Ringers' reunion

Sunday, August 20, 2006
Bill Senciboy, right, of Oran, Mo., kept his focus on the stake as he released his horseshoe at the horseshoes tournament in Leopold, Mo. (Don Frazier)

For some, the annual tournament is more about seeing old friends than winning.

LEOPOLD, Mo. -- For some of the people sweating through repeated games of horseshoes Saturday, regular practice brings the rewards of regular trophies.

For others, like Rick Eftink and Bill Senciboy, both of Oran, Mo., the only time they throw for ringers is when tournament time comes around. "We threw our qualifying shoes, and that is it since last year," Eftink said after he and Senciboy had defeated Robin Burger and Brent Burger in their third match of the day.

For Eftink and Senciboy, the annual Missouri State Knights of Columbus Horseshoe Tournament is a chance to drink a beer or two, see people they haven't seen since last year's tournament and have a good time.

Winning a trophy would be nice, too, they said, but that isn't their reason for competing.

"We've been friends since we have been in grade school," Eftink said. "We don't care if we win or lose. We just go to have a good time."

"It is like a grown-up reunion," Senciboy said. "It's fun, there's a lot of people and all my friends are right here."

This year is the third time tiny Leopold, an unincorporated village southeast of Marble Hill, Mo., has hosted the tournament. The grounds of the St. Isidore Council 5898 were crowded with throwers and spectators.

A total of 569 teams took part, each with two players. And they brought family and friends, swelling the crowd on Saturday afternoon to several thousand.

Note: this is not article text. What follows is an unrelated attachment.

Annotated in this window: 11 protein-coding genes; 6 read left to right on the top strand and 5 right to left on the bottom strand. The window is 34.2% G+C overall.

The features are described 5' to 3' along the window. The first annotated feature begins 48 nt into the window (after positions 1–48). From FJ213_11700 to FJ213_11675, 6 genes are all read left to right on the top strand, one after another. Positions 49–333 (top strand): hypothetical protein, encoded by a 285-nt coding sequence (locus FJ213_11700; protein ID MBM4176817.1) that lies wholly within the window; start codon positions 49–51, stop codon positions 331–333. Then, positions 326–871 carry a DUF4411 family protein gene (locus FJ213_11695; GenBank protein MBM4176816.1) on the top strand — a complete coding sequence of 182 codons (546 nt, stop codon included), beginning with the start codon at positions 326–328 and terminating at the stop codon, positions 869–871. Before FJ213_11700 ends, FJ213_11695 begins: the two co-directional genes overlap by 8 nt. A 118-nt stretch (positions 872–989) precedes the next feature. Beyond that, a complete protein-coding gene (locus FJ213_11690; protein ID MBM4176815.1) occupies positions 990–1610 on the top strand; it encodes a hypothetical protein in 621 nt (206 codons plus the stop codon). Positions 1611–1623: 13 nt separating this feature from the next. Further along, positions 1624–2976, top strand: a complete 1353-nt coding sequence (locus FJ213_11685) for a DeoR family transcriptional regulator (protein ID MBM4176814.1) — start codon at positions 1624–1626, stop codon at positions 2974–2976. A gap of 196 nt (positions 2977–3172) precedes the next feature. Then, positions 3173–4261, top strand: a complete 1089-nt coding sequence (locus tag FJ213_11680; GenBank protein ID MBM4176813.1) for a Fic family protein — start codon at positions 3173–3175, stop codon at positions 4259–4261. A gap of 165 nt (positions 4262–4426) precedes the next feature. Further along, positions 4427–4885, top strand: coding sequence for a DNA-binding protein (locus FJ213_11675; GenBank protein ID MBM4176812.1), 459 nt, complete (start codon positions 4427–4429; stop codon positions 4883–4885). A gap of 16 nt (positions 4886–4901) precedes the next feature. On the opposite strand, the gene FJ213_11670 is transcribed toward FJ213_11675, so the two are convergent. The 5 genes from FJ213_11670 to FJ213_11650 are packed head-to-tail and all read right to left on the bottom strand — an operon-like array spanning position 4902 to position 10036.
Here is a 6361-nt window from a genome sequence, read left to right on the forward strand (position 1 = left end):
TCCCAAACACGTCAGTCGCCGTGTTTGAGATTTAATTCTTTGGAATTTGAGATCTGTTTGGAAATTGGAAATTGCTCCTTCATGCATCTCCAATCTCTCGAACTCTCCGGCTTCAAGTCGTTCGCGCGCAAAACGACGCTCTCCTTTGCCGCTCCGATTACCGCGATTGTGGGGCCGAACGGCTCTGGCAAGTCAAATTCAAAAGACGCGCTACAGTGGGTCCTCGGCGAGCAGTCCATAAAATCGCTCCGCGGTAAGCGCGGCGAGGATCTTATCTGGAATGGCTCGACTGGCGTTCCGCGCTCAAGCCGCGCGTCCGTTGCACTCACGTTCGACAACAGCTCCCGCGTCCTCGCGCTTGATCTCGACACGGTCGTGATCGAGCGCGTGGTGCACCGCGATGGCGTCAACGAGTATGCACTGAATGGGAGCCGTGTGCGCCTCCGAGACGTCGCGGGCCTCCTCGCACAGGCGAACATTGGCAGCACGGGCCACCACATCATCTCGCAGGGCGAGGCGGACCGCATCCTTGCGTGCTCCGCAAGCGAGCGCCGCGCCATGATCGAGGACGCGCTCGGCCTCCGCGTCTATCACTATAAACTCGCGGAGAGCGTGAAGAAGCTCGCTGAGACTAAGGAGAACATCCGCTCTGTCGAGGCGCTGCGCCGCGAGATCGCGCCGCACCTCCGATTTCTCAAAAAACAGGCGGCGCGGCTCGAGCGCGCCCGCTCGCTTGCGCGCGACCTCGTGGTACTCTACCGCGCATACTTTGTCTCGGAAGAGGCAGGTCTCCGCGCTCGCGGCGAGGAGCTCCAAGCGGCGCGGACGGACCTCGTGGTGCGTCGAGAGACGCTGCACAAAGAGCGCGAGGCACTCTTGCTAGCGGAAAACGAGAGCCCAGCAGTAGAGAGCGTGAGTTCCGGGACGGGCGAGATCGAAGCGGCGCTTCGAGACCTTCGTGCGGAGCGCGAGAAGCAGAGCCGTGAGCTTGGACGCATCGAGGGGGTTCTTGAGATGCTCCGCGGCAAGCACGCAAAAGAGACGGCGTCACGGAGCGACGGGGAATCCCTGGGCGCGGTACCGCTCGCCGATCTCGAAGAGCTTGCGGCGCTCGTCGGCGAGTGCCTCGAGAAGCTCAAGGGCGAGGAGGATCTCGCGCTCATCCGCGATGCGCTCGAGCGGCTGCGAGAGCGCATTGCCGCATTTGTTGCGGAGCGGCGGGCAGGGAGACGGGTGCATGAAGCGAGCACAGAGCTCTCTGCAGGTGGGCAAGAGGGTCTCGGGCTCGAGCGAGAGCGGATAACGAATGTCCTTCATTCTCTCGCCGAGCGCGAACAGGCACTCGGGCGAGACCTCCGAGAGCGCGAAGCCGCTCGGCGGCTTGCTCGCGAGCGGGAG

With eight competition classes for men, four for women and a senior class, announcers Chris Peters and Kyle Elfrink were kept busy constantly announcing which players were up next. They also found time to promote the kettle-beef dinner and the beer tents.

Elfrink, who works on-air at a Columbia, Mo., radio station, said he's better off behind the microphone. "There's one thing I'm good at, and it is not horseshoes."

Storms swept over the tournament shortly after 4 p.m. Saturday, ending play for the day. The tournament is scheduled to resume at 9 a.m. today, but with a few more matches than had been planned to determine champions in each class.

Del Elfrink, tournament coordinator, said the tournament mainly draws from Knights of Columbus chapters on the eastern side of the state. Still, he said, it "may very well be the largest horseshoe tournament in the country by the number of horseshoe pitchers, both men, women and seniors."

There were 80 teams entered from the Leopold Knights of Columbus council alone, Elfrink said.

"The most interesting thing is who comes back year after year," he said. At the morning breakfast, he said, were five men who started the tournament and have missed few since it began in 1981 in Scott City with 53 teams.

Referee Gerald Jansen, a four-time winner in the top division, said the tournament is a relaxed atmosphere. Cheering is encouraged, he said, and the focus is on fun and family. "They holler and shout and carry on," Jansen said. "A lot of people develop friendships, and everybody is here to have fun."

The tournament divided classes based on qualifying scores. Each team threw 100 horseshoes, counted up the score and sent that along with their application.

To stay in the top bracket, Jansen said, "you have to throw every day, sometimes 200 horseshoes a day. The teams that dominate do that."

While the first day of the tournament is relaxed, the second day, when a loss could send many teams home in the double-elimination event, is a little more intense, Jansen said.

In 1987, he said, he and his partner lost in their first round game, then had to win 12 straight matches to emerge victorious.

"If you are in the running on the second day, you concentrate a little more," he said.

rkeller@semissourian.com

335-6611, extension 126

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